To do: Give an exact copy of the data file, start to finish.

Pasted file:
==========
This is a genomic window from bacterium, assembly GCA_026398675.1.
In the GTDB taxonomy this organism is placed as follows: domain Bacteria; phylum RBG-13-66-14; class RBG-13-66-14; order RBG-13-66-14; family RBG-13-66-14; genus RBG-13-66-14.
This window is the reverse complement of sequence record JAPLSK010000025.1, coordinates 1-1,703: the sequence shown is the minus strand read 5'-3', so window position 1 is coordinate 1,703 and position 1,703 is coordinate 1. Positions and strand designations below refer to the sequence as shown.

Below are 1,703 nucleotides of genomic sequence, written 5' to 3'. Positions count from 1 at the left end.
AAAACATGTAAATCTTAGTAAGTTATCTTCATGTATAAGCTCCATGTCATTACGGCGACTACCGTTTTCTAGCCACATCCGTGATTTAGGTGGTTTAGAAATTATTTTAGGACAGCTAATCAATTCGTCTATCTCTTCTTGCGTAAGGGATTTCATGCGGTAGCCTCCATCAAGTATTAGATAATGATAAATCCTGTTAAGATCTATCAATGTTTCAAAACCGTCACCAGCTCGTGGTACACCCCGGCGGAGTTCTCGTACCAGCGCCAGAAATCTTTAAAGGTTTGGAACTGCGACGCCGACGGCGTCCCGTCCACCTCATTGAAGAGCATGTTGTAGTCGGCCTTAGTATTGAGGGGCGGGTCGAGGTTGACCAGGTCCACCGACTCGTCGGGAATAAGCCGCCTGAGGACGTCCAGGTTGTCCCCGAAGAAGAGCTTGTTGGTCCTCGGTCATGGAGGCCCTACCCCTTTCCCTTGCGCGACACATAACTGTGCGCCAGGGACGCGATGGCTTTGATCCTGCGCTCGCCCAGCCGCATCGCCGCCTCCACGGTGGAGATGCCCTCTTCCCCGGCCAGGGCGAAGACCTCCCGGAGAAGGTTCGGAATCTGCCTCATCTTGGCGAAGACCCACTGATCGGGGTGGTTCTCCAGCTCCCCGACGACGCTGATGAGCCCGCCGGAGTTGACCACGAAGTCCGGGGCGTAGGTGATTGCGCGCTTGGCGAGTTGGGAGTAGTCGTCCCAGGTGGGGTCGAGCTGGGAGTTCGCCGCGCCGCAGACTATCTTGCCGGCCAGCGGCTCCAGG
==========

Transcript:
This is a genomic window from bacterium, assembly GCA_026398675.1.
In the GTDB taxonomy this organism is placed as follows: domain Bacteria; phylum RBG-13-66-14; class RBG-13-66-14; order RBG-13-66-14; family RBG-13-66-14; genus RBG-13-66-14.
This window is the reverse complement of sequence record JAPLSK010000025.1, coordinates 1-1,703: the sequence shown is the minus strand read 5'-3', so window position 1 is coordinate 1,703 and position 1,703 is coordinate 1. Positions and strand designations below refer to the sequence as shown.

Below are 1,703 nucleotides of genomic sequence, written 5' to 3'. Positions count from 1 at the left end.
AAAACATGTAAATCTTAGTAAGTTATCTTCATGTATAAGCTCCATGTCATTACGGCGACTACCGTTTTCTAGCCACATCCGTGATTTAGGTGGTTTAGAAATTATTTTAGGACAGCTAATCAATTCGTCTATCTCTTCTTGCGTAAGGGATTTCATGCGGTAGCCTCCATCAAGTATTAGATAATGATAAATCCTGTTAAGATCTATCAATGTTTCAAAACCGTCACCAGCTCGTGGTACACCCCGGCGGAGTTCTCGTACCAGCGCCAGAAATCTTTAAAGGTTTGGAACTGCGACGCCGACGGCGTCCCGTCCACCTCATTGAAGAGCATGTTGTAGTCGGCCTTAGTATTGAGGGGCGGGTCGAGGTTGACCAGGTCCACCGACTCGTCGGGAATAAGCCGCCTGAGGACGTCCAGGTTGTCCCCGAAGAAGAGCTTGTTGGTCCTCGGTCATGGAGGCCCTACCCCTTTCCCTTGCGCGACACATAACTGTGCGCCAGGGACGCGATGGCTTTGATCCTGCGCTCGCCCAGCCGCATCGCCGCCTCCACGGTGGAGATGCCCTCTTCCCCGGCCAGGGCGAAGACCTCCCGGAGAAGGTTCGGAATCTGCCTCATCTTGGCGAAGACCCACTGATCGGGGTGGTTCTCCAGCTCCCCGACGACGCTGATGAGCCCGCCGGAGTTGACCACGAAGTCCGGGGCGTAGGTGATTGCGCGCTTGGCGAGTTGGGAGTAGTCGTCCCAGGTGGGGTCGAGCTGGGAGTTCGCCGCGCCGCAGACTATCTTGCCGGCCAGCGGCTCCAGG